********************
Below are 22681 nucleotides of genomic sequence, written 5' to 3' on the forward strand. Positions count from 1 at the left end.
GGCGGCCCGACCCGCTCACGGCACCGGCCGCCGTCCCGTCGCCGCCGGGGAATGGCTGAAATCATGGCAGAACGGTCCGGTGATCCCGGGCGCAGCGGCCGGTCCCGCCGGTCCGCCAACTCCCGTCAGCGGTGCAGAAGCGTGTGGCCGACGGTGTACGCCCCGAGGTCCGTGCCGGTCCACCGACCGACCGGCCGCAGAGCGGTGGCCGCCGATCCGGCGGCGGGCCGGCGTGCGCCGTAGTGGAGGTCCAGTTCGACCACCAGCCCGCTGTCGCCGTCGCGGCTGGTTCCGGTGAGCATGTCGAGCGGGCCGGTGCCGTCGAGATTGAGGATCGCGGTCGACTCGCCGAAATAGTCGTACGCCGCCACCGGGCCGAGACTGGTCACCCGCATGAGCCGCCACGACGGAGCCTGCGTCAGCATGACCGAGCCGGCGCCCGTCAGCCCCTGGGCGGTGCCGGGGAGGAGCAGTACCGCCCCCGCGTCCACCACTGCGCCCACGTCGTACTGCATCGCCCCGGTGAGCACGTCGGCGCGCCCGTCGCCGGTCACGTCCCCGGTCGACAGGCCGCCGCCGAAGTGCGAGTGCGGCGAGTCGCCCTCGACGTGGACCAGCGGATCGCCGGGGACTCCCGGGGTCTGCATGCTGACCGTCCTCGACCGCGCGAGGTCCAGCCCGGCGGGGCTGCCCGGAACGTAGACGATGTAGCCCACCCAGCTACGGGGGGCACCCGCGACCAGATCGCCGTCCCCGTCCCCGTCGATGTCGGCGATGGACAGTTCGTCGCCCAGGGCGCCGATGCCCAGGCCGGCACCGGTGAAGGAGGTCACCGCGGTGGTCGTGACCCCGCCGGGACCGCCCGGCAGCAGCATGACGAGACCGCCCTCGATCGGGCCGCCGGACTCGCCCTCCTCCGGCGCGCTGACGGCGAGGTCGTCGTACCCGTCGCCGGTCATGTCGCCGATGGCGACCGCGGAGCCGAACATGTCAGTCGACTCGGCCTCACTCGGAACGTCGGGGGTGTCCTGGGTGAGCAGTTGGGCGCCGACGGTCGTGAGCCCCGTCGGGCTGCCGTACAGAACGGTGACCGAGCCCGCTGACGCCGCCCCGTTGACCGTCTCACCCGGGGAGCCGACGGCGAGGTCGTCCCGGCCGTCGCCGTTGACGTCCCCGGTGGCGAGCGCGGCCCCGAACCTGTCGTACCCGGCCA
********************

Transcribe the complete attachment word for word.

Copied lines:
Below are 22681 nucleotides of genomic sequence, written 5' to 3' on the forward strand. Positions count from 1 at the left end.
GGCGGCCCGACCCGCTCACGGCACCGGCCGCCGTCCCGTCGCCGCCGGGGAATGGCTGAAATCATGGCAGAACGGTCCGGTGATCCCGGGCGCAGCGGCCGGTCCCGCCGGTCCGCCAACTCCCGTCAGCGGTGCAGAAGCGTGTGGCCGACGGTGTACGCCCCGAGGTCCGTGCCGGTCCACCGACCGACCGGCCGCAGAGCGGTGGCCGCCGATCCGGCGGCGGGCCGGCGTGCGCCGTAGTGGAGGTCCAGTTCGACCACCAGCCCGCTGTCGCCGTCGCGGCTGGTTCCGGTGAGCATGTCGAGCGGGCCGGTGCCGTCGAGATTGAGGATCGCGGTCGACTCGCCGAAATAGTCGTACGCCGCCACCGGGCCGAGACTGGTCACCCGCATGAGCCGCCACGACGGAGCCTGCGTCAGCATGACCGAGCCGGCGCCCGTCAGCCCCTGGGCGGTGCCGGGGAGGAGCAGTACCGCCCCCGCGTCCACCACTGCGCCCACGTCGTACTGCATCGCCCCGGTGAGCACGTCGGCGCGCCCGTCGCCGGTCACGTCCCCGGTCGACAGGCCGCCGCCGAAGTGCGAGTGCGGCGAGTCGCCCTCGACGTGGACCAGCGGATCGCCGGGGACTCCCGGGGTCTGCATGCTGACCGTCCTCGACCGCGCGAGGTCCAGCCCGGCGGGGCTGCCCGGAACGTAGACGATGTAGCCCACCCAGCTACGGGGGGCACCCGCGACCAGATCGCCGTCCCCGTCCCCGTCGATGTCGGCGATGGACAGTTCGTCGCCCAGGGCGCCGATGCCCAGGCCGGCACCGGTGAAGGAGGTCACCGCGGTGGTCGTGACCCCGCCGGGACCGCCCGGCAGCAGCATGACGAGACCGCCCTCGATCGGGCCGCCGGACTCGCCCTCCTCCGGCGCGCTGACGGCGAGGTCGTCGTACCCGTCGCCGGTCATGTCGCCGATGGCGACCGCGGAGCCGAACATGTCAGTCGACTCGGCCTCACTCGGAACGTCGGGGGTGTCCTGGGTGAGCAGTTGGGCGCCGACGGTCGTGAGCCCCGTCGGGCTGCCGTACAGAACGGTGACCGAGCCCGCTGACGCCGCCCCGTTGACCGTCTCACCCGGGGAGCCGACGGCGAGGTCGTCCCGGCCGTCGCCGTTGACGTCCCCGGTGGCGAGCGCGGCCCCGAACCTGTCGTACCCGGCCA